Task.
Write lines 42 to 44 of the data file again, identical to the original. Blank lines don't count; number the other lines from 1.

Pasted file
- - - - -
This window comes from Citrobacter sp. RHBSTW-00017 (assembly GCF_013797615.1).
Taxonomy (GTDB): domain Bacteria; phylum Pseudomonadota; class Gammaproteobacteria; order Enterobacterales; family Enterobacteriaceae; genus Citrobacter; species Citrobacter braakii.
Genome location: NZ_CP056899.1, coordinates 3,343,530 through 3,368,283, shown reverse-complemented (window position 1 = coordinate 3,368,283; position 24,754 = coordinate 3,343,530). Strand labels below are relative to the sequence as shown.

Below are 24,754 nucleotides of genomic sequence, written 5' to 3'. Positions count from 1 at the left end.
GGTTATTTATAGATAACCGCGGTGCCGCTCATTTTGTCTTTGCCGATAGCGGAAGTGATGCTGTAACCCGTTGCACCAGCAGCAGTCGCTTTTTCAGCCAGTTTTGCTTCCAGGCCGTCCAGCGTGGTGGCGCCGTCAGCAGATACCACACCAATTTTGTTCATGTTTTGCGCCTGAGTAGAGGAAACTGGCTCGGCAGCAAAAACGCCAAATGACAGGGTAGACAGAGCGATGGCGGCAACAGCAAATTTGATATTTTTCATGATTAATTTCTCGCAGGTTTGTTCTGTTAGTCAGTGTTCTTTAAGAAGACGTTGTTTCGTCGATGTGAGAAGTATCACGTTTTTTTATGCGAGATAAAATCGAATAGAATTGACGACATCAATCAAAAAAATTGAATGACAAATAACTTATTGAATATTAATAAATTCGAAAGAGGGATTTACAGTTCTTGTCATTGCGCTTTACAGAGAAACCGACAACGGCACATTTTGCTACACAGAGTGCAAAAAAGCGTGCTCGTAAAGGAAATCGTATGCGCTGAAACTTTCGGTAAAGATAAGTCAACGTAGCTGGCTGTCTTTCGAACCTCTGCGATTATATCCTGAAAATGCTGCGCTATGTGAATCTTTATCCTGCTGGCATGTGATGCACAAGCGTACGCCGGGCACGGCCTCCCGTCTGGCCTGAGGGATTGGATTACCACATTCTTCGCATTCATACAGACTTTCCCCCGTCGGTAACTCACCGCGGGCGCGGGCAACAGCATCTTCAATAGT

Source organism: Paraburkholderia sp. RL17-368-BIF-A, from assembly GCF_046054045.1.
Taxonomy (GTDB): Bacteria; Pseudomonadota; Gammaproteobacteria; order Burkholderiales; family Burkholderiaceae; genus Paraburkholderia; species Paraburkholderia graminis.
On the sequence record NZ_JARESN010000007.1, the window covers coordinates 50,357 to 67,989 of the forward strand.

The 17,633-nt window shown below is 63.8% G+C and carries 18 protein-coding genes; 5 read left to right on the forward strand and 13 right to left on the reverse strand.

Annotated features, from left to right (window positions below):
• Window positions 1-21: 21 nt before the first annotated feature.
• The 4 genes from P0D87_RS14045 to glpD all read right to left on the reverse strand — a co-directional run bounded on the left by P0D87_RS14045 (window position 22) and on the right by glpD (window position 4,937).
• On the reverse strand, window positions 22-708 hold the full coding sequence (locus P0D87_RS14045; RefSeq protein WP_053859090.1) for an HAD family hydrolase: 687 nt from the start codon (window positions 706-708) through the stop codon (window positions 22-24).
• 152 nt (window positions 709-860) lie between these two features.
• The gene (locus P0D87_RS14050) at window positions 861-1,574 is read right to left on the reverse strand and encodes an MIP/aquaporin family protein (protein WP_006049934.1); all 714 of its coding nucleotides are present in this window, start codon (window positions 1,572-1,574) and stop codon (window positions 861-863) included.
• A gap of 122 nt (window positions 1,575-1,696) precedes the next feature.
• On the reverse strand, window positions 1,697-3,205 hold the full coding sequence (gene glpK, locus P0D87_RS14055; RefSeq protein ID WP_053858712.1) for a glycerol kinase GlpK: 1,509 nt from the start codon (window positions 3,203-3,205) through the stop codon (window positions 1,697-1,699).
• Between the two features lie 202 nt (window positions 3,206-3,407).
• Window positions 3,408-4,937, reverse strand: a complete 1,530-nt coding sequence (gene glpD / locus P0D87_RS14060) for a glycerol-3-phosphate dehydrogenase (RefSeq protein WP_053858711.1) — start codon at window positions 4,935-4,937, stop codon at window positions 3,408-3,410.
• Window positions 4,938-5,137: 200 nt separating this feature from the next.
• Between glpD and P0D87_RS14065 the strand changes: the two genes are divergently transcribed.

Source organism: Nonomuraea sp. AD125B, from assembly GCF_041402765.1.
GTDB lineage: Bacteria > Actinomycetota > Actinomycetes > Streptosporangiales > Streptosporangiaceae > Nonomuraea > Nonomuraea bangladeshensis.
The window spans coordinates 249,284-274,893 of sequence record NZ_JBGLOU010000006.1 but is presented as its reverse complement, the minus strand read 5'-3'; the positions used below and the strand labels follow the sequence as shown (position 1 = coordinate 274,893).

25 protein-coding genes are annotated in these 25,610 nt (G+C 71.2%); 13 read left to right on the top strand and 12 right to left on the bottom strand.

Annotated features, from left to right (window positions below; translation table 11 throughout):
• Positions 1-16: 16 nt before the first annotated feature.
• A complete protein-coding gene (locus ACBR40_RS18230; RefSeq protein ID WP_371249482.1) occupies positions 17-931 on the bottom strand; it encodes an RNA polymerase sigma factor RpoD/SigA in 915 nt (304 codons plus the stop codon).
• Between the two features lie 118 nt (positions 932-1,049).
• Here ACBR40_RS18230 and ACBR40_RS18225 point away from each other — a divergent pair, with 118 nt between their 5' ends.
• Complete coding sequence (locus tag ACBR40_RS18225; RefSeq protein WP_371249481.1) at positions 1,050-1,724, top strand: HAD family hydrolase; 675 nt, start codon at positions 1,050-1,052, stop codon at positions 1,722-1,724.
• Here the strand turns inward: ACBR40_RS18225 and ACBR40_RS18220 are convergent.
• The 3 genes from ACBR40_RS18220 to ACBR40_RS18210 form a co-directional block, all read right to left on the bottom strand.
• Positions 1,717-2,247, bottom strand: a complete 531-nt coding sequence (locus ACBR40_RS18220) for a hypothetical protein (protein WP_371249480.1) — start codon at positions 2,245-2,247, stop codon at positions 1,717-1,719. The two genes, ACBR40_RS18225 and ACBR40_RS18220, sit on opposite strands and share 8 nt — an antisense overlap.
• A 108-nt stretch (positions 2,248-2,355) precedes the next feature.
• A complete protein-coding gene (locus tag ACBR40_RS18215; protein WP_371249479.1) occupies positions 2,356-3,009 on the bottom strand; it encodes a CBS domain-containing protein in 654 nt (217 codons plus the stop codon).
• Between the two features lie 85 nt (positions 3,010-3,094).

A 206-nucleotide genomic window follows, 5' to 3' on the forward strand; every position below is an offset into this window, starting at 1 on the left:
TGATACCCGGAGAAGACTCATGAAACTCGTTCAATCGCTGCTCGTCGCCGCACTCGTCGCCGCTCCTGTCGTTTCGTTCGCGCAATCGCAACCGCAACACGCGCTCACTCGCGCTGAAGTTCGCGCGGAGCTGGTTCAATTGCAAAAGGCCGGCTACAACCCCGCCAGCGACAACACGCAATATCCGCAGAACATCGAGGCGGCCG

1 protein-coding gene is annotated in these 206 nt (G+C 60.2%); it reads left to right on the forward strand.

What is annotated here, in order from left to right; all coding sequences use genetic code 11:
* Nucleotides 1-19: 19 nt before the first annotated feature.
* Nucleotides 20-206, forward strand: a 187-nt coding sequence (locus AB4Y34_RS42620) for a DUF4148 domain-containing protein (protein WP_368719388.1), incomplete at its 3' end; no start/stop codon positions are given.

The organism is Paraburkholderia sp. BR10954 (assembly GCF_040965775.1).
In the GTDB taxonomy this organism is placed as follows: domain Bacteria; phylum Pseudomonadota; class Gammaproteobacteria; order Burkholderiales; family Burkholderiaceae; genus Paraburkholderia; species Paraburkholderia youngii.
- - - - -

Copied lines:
* Nucleotides 1-19: 19 nt before the first annotated feature.
* Nucleotides 20-206, forward strand: a 187-nt coding sequence (locus AB4Y34_RS42620) for a DUF4148 domain-containing protein (protein WP_368719388.1), incomplete at its 3' end; no start/stop codon positions are given.

The organism is Paraburkholderia sp. BR10954 (assembly GCF_040965775.1).